The seven-day schedule leaves some share of the reporting, editing and production staff focused on the once-daily report. That's a competitive disadvantage. So the lesser print frequency can be viewed as a needed jolt to the system that will move resources away from light updates of what has already been on the Web and into a sharp focus, instead, on value-added content.

In fairness to Advance, we have two months of planning and months more of break-in to see what the New Orleans and Alabama print hybrids actually deliver by way of quality content. Last week, got a past-due redesign. Newhouse insists that about 60 percent of the laid-off journalists will be replaced, and the company may well have big innovations up its sleeve.

Turning back to straight business considerations, print pessimists like Newhouse have recent history on their side. 2010, 2011 and 2012 have brought continued significant declines in advertising revenues, not stabilization. Some prognosticators foresee a down-tick in insert advertising or a sharp shift of news readers and marketing dollars to smart phones in the next two years.

As I wrote in an earlier post on Advance and a more recent one on mobile advertising, Newhouse and some others in the industry seem to assume that digital advertising can spike for the well-repositioned websites. But recent history shows very soft rates for most digital display and only modest advantage for regional sites with a strong story of traffic growth.  Nor is it clear that most digital advertising requires the accompaniment of a news environment.

Newhouse notes that the Michigan sites and measure exceptionally high in household penetration. In Michigan, that would seem to me partly accounted for by there being no print newspaper in town four or five days a week.

The company may also have access to revenue growth numbers which show superior market coverage paying off. Even if not, one might argue, as Digital First CEO John Paton has, that publishers need "to learn how to stack digital dimes" because the print dollars are going away fast.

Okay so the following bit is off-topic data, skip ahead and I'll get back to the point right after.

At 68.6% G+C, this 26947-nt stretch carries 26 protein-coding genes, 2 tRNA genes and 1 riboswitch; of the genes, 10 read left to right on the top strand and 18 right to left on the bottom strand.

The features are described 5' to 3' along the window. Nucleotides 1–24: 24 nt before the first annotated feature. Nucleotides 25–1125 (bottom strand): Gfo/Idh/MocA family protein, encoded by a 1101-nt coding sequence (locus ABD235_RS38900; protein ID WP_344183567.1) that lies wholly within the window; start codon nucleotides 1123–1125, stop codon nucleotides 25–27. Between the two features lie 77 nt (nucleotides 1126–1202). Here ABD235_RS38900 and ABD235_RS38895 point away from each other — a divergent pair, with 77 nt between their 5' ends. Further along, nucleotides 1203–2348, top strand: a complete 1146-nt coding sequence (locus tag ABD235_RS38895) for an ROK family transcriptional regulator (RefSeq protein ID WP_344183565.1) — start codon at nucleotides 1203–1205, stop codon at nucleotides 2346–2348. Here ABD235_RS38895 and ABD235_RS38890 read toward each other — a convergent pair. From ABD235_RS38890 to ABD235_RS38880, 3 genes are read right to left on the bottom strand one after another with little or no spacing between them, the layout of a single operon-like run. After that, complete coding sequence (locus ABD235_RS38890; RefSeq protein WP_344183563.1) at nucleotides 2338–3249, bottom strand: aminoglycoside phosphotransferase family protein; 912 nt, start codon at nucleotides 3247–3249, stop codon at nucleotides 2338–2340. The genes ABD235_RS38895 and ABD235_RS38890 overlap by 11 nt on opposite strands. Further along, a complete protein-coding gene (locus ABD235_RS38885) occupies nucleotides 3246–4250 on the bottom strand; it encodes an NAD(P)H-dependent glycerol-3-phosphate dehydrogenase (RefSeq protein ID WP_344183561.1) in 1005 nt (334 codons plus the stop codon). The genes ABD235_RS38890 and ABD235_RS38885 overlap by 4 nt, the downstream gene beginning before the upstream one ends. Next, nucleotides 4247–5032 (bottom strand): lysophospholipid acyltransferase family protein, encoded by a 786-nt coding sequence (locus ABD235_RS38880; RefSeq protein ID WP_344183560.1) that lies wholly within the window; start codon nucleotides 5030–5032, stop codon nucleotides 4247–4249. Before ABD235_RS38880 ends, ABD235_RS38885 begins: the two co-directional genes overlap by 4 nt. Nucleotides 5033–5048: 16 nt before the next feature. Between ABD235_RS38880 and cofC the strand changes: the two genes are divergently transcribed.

The prevailing winds

While digital denial is mostly a thing of the past, the majority of companies still have a fundamentally different strategy from Advance's  -- shift more of the cost of producing a quality news report to readers rather than bet on big digital ad growth. With the metered model and all-access bundled subscriptions, the theory goes, print circulation, especially on Sunday, can stabilize and grow, thus extending the life of the seven-day-a week print edition.

Several years ago, in a hallway conversation at an investment conference, I asked Bob Dickey, head of Gannett's community newspaper division, what he thought of reduced frequency. It had been studied and rejected, he said, the disadvantages outweighing the savings. Seven-day distribution, even of those papers light on advertising, Dickey said, helps hold both readers and advertisers for the more profitable days.

Newhouse and his team have reached the opposite conclusion and opted for big change right now. They are betting their franchise on it. Beaujon coaxed me to a sound-bite conclusion in his Friday story: Either Advance is bolder and smarter than everyone else or they are wrong. Time will tell.

I'm skeptical, but having gotten out front on a transformation strategy, Advance deserves a suspended judgment on whether they can make it work.